YUMA, Ariz. — For lack of a better pair of feet, call it the Vince Coleman Syndrome. It happens in baseball every time a quick runner gets on first base. It happens to the pitcher.
The pitcher eyes the runner and goes into the stretch position.
What is suddenly stretched is the brain.
Padre reliever Mark Davis will take it from here: "You're out there on the mound, looking over at the runner, and while you're winding up, you're thinking OK, I'm gonna watch this guy, I'm gonna watch . . .
"Then, bam, you throw the pitch, and realize not once have you looked at the catcher's glove. High and away. Ball one.
"You get the ball back from the catcher and start thinking about the runner again and, bam, same thing. You are down in the count 2-and-0 before you know it. And then the guy can really steal."
Don't the Padres know it.
Benito Santiago was voted by the Associated Press as the best catcher in baseball last season, yet he still allowed 85 stolen bases in 127 attempts (33%). Most Padre pitchers, stricken with various forms of Vince Coleman Syndrome, were finally forced to ignore the runners so they could just worry about the hitters.
"So I never had a chance," Santiago said. "If I have a chance at anybody--Vince Coleman, Tim Raines, anybody--I can throw them out."
Sharing his dismay, this spring the Padre bosses are doing something about it. Through an intricate set of signals transmitted from the bench to the catcher to the mound, pitchers will now be told when to throw to first base. They will be told when to fake that throw. They will be told when and how to do everything but pitch to the hitter.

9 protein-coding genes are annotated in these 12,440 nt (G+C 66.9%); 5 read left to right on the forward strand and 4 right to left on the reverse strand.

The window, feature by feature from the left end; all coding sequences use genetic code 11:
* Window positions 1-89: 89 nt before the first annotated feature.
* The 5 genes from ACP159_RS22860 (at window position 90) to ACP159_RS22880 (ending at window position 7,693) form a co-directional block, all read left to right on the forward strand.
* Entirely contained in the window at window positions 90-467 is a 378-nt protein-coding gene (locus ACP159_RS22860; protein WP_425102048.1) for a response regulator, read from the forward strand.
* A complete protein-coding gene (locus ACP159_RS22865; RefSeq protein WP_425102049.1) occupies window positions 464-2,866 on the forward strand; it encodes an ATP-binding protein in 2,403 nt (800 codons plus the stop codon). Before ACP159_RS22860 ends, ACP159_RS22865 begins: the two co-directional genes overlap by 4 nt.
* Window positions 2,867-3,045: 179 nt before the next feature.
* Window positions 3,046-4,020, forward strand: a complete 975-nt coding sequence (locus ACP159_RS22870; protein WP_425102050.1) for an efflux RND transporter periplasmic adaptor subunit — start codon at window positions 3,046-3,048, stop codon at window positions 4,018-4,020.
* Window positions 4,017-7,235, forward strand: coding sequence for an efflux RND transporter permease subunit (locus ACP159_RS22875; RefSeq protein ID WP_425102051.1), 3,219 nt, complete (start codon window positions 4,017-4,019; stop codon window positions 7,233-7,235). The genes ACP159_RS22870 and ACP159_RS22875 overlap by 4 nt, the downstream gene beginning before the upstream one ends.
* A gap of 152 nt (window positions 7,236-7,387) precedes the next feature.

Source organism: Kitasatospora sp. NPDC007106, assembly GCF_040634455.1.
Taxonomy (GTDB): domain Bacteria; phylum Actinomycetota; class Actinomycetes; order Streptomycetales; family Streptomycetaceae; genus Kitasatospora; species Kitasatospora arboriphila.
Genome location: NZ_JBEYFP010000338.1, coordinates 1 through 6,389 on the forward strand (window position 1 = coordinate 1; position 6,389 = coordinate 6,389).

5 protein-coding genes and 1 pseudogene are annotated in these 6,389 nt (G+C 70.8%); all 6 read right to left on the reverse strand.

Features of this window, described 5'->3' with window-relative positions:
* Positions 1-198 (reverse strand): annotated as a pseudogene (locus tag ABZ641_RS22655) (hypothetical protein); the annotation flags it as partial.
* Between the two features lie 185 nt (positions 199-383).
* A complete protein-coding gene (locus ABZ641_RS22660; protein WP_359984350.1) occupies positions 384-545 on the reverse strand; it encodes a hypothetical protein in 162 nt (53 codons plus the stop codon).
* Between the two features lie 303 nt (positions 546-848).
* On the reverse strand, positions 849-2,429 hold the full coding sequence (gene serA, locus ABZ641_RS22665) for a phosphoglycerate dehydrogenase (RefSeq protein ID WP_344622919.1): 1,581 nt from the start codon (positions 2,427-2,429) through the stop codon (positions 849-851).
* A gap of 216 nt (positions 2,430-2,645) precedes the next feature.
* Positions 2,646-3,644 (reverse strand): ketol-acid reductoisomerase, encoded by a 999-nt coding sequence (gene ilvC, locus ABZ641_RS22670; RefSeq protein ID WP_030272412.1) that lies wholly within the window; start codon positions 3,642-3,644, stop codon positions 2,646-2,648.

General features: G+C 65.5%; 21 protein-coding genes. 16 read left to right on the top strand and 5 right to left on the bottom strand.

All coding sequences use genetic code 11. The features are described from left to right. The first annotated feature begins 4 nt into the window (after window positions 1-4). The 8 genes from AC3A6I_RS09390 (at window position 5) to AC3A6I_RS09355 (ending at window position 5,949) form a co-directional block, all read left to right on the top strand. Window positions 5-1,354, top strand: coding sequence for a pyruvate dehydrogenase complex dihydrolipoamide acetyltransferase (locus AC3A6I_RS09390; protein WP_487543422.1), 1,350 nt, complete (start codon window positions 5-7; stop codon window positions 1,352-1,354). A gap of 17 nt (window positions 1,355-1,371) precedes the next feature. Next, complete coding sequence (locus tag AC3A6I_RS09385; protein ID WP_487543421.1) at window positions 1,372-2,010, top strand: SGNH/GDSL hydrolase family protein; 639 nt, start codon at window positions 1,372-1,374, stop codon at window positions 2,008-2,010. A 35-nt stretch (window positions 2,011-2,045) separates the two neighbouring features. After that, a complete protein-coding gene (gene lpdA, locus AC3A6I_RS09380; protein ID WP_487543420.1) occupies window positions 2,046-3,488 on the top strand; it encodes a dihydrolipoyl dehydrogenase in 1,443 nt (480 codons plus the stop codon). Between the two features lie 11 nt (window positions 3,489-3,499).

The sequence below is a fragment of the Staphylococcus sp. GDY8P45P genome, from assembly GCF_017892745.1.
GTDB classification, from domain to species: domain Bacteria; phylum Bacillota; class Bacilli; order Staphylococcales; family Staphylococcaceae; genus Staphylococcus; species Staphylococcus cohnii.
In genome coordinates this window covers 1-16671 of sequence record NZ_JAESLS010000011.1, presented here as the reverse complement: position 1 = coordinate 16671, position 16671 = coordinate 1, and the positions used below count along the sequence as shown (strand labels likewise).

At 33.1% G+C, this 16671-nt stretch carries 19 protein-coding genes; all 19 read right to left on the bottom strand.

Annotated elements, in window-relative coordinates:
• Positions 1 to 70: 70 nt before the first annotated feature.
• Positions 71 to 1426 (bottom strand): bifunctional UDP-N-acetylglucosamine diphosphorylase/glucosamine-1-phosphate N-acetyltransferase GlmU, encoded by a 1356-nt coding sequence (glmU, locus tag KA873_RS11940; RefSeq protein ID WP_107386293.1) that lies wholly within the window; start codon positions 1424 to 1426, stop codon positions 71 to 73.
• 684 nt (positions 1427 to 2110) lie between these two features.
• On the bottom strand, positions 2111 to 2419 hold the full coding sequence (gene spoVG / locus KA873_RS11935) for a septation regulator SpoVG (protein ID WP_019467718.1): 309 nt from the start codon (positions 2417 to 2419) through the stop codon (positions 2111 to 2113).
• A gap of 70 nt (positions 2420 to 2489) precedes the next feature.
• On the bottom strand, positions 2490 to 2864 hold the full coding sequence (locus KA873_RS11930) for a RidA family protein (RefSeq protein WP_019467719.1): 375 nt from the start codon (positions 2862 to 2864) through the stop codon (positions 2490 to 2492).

Not only is this complicated, it is unusual. As far as the Padres know, nobody else on the major league level is doing it.
"When I was with Seattle last year, we did it throughout the minor league system, and it worked," said Pat Dobson, new pitching coach. "I don't know if anybody else does it, but it can really get the pitcher's minds back on the batter, and let Benny have a shot at the runner."
The grateful, if not temporarily confused, pitchers agreed.
"It will take a lot of responsibility away from us and allow us just to concentrate on getting the guy out," Hawkins said. "Now we just have to learn the signals."
Said Ed Whitson: "I'm convinced that the runner steals 95% of the time off the pitcher. When a pitcher gets thinking and worrying, that's when a team like St. Louis runs you to death. This can be a great idea."
The way it will work, Manager Larry Bowa and Dobson will watch the runner from the bench. They will watch how he leans, or how he flinches, and when they sense a steal, they will relay the proper sign. Meanwhile, pitchers can still throw over to first any time they would like, but should be relaxed in the knowledge that it's not always expected.
Said Bowa: "There is no reason for us not to throw out 45-50% of the runners. It's a matter of mental discipline."